The United States is going to “re-energize” a multi-lateral military campaign that it has been leading in Syria, says US Defense Secretary Jim Mattis, contrasting his boss President Donald Trump’s pledge to pull out troops from Syria.
“We are not withdrawing,” Mattis said at a hearing session of the Senate Armed Services Committee on Thursday.
“You’ll see a re-energized effort against the middle Euphrates River Valley in the days ahead and against the rest of the geographic caliphate,” the Pentagon chief told the panel, referring to Syrian territories that remain under terrorist control.
Since September 2014, the US and its allies have been pounding purported terrorist positions across Syria without coordination with Damascus or a mandate from the United Nations.
The airstrike has failed to yield any meaningful results and has on many occasions worked to the disadvantage of President Bashar al-Assad’s forces.
However, Syria has been able to force Daesh and other terrorist groups from large parts of Syria with support from Iran, Russia and Lebanese resistance movement Hezbollah.
Claiming that the US-led campaign had achieved its declared goals, Trump said in late March that Washington would withdraw from Syria “very soon,” causing much debate in and outside America about whether that was the right decision.
The American head of state appears to have softened his position since, saying on Tuesday that he wanted to withdraw from Syria “relatively soon” but not before what he called a mission was completed.
US-led operations in Iraq to continue
Mattis told lawmakers during the Thursday hearing session that he expected an increase in US-led operations against what he called militants on the Iraqi side of the border with Syria.
The Pentagon has reportedly deployed around 600 troops, including special forces, to the al-Tanf garrison which was established four years ago in southeastern Syria on the border with Iraq.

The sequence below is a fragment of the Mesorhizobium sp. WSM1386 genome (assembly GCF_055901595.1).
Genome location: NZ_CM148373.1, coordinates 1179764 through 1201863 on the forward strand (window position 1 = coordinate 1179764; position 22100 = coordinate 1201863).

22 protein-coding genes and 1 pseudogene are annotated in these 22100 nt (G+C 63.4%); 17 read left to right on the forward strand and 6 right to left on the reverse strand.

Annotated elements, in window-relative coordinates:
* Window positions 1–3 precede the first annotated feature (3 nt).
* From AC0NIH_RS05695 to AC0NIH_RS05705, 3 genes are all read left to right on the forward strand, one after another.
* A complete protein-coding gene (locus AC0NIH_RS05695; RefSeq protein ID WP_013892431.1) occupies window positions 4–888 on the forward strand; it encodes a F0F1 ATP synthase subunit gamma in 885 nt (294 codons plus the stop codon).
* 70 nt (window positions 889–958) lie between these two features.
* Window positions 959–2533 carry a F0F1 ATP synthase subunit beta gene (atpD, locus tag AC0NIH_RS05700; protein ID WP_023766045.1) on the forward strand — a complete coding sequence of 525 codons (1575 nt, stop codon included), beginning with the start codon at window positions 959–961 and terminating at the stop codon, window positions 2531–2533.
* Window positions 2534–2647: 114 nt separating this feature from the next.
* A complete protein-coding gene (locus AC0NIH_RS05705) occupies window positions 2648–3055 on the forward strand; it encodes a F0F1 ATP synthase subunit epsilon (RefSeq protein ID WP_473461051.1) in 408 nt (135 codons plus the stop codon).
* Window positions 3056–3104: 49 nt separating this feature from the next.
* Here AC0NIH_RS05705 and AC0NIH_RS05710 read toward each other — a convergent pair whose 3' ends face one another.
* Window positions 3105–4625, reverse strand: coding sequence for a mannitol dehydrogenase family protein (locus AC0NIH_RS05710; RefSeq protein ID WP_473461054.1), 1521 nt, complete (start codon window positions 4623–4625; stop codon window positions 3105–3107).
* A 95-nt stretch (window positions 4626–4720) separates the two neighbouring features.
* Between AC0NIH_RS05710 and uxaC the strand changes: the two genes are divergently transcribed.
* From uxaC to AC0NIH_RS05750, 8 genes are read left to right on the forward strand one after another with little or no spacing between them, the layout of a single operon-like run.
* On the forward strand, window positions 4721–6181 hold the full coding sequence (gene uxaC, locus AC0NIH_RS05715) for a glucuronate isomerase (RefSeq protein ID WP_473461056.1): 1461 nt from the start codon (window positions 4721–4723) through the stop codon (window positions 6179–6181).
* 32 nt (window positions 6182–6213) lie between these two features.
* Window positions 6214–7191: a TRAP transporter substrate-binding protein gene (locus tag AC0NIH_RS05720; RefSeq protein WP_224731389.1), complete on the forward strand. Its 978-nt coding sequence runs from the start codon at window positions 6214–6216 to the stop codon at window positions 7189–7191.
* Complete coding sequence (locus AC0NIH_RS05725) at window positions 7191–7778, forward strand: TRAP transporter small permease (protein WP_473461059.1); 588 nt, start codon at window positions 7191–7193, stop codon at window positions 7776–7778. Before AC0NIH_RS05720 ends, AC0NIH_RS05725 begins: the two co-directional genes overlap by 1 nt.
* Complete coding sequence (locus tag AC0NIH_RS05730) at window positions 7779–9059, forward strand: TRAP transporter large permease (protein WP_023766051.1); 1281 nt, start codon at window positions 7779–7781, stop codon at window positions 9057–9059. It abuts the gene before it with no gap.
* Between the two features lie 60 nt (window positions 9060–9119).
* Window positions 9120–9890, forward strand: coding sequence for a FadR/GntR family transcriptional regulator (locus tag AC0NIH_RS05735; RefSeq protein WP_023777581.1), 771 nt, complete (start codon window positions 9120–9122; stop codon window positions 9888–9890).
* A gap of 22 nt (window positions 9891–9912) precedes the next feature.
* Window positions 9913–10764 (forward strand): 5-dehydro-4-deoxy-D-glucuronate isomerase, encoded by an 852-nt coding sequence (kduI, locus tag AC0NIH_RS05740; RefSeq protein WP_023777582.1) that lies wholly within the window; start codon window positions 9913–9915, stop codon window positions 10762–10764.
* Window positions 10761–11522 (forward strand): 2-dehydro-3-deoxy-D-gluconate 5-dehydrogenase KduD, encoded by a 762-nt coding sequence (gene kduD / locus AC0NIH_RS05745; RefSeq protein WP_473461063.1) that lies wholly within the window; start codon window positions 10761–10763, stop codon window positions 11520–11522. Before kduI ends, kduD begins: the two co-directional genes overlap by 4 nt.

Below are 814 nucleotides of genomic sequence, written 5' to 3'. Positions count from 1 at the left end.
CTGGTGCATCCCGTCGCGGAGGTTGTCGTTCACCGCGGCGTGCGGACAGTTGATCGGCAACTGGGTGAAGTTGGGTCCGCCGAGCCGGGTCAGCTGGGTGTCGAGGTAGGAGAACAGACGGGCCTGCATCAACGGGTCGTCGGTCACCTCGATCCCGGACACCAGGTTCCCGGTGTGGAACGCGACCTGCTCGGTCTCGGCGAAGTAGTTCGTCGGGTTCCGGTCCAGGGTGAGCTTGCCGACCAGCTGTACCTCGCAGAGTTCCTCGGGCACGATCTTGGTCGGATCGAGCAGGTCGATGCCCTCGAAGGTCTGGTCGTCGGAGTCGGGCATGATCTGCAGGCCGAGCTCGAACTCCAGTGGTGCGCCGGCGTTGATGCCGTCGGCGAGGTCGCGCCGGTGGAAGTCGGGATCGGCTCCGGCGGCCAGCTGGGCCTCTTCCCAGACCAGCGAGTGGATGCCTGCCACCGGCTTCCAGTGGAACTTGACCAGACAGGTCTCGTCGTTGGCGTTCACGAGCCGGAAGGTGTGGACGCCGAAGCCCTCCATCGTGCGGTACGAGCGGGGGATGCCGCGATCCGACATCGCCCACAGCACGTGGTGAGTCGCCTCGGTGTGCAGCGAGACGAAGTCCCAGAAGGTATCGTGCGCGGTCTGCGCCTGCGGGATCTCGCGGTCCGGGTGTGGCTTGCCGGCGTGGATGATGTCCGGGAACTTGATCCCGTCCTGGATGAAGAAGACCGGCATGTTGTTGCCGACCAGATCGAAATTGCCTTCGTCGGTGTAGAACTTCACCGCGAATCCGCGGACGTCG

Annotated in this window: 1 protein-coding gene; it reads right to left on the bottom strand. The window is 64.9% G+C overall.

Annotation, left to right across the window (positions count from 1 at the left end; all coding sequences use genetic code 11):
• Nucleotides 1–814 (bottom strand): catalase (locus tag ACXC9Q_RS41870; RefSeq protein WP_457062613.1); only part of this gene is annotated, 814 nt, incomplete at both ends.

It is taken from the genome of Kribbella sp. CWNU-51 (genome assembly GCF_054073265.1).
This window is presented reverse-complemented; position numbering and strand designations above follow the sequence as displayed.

The US military is occupying a 55-kilometer (34-mile) zone surrounding the garrison without the Damascus government’s consent and has threatened to repel Syrian and Russian operations against militants stationed in the area. In May 2017, US-led aircraft attacked a convoy of Syrian pro-government forces in the vicinity of the base.
Iraq’s Popular Mobilization Units (PMU), also known as Hashd al-Sha’abi, announced in June 2017 that they had dislodged Daesh terrorists from the the al-Waleed checkpoint on the Iraqi side of the border and were ready to enter Syria and fight terrorists there.
The US is said to be training various militants at the al-Tanf base, who operate against popular forces on both sides of the border.
Mattis also said France had been deploying its special forces to Syria over the past two weeks, in order to reinforce the campaign.
The French connection
One of the first Western countries to join the so-called coalition, France has been carrying out operations inside Iraq and Syria. It also joined the US and the UK in the April 14 cruise missile strikes against alleged chemical weapons-related facilities in Damascus and Homs that Washington claimed were used against the people of Syria.
The French troops have reportedly been working with their US peers to train and assist fighters of the so-called Syrian Democratic Forces (SDF), an alliance of militias in northern and eastern Syria which is largely dominated by the Kurdish People’s Protection Units (YPG).
The support for Kurds has angered Turkey, which has been carrying out its own military operation in northern Syria to curb threats from the YPG. Ankara deems the Syrian branch of the outlawed Kurdistan Workers’ Party (PKK), which has been fighting for an autonomous region inside Turkey since 1984.
Coalition casualties increase
Mattis’ announcement of a re-energized campaign in Syria came shortly after the US admitted that it 28 more Syrian and Iraqi civilians had been killed in its airstrikes in March.
This brings the official number of the coalition’s civilian casualties to 833, a number that has been widely disputed by Damascus and various rights groups.
Earlier this year, the London-based Airwars organization, which tracks civilian deaths in US-led airstrikes, put the figure at 5,961 people in both Syria and Iraq.
The so-called Syrian Observatory for Human Rights (SOHR) reported November last year that 2,759 civilians, including 644 minors and 470 women, had been killed in coalition airstrikes.
US refusal to fund Syria aide programs
Despite all the talk about helping Syrian people, Washington has so far failed to prove that in action.
The lack of empathy was best put on display this week, after the US refused to pledge a single dollar in aid at a Syria donor conference in Brussels.
Organized by the European Union (EU) and the United Nations, the conference raised $4.4 billion in total, falling $1.6 billion below the target.
UN humanitarian officials said the shortfall would force them to “prioritize” who of the estimated 13 million Syrian refugees could receive help first.